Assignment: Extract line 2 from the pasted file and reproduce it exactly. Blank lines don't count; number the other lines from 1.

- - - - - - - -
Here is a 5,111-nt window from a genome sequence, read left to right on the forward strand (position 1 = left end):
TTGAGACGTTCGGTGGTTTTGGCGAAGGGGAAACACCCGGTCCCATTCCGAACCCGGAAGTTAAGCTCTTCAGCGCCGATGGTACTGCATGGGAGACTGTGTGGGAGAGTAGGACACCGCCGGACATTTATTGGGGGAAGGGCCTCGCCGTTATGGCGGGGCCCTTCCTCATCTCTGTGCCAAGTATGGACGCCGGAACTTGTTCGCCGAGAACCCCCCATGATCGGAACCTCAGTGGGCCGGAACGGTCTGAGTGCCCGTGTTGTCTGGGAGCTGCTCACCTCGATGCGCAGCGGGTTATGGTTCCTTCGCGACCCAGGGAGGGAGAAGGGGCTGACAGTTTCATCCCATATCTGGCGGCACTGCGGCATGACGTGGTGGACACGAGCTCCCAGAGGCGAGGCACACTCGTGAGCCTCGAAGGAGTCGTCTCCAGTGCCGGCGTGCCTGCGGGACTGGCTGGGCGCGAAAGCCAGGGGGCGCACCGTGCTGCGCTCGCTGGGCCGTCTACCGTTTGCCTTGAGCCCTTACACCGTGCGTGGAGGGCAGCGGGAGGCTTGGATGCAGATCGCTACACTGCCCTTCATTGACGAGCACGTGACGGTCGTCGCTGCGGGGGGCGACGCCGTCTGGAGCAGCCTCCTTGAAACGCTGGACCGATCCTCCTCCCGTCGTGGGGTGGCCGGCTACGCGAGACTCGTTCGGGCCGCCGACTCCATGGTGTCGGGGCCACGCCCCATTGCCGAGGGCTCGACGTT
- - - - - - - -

TTGAGACGTTCGGTGGTTTTGGCGAAGGGGAAACACCCGGTCCCATTCCGAACCCGGAAGTTAAGCTCTTCAGCGCCGATGGTACTGCATGGGAGACTGTGTGGGAGAGTAGGACACCGCCGGACATTTATTGGGGGAAGGGCCTCGCCGTTATGGCGGGGCCCTTCCTCATCTCTGTGCCAAGTATGGACGCCGGAACTTGTTCGCCGAGAACCCCCCATGATCGGAACCTCAGTGGGCCGGAACGGTCTGAGTGCCCGTGTTGTCTGGGAGCTGCTCACCTCGATGCGCAGCGGGTTATGGTTCCTTCGCGACCCAGGGAGGGAGAAGGGGCTGACAGTTTCATCCCATATCTGGCGGCACTGCGGCATGACGTGGTGGACACGAGCTCCCAGAGGCGAGGCACACTCGTGAGCCTCGAAGGAGTCGTCTCCAGTGCCGGCGTGCCTGCGGGACTGGCTGGGCGCGAAAGCCAGGGGGCGCACCGTGCTGCGCTCGCTGGGCCGTCTACCGTTTGCCTTGAGCCCTTACACCGTGCGTGGAGGGCAGCGGGAGGCTTGGATGCAGATCGCTACACTGCCCTTCATTGACGAGCACGTGACGGTCGTCGCTGCGGGGGGCGACGCCGTCTGGAGCAGCCTCCTTGAAACGCTGGACCGATCCTCCTCCCGTCGTGGGGTGGCCGGCTACGCGAGACTCGTTCGGGCCGCCGACTCCATGGTGTCGGGGCCACGCCCCATTGCCGAGGGCTCGACGTT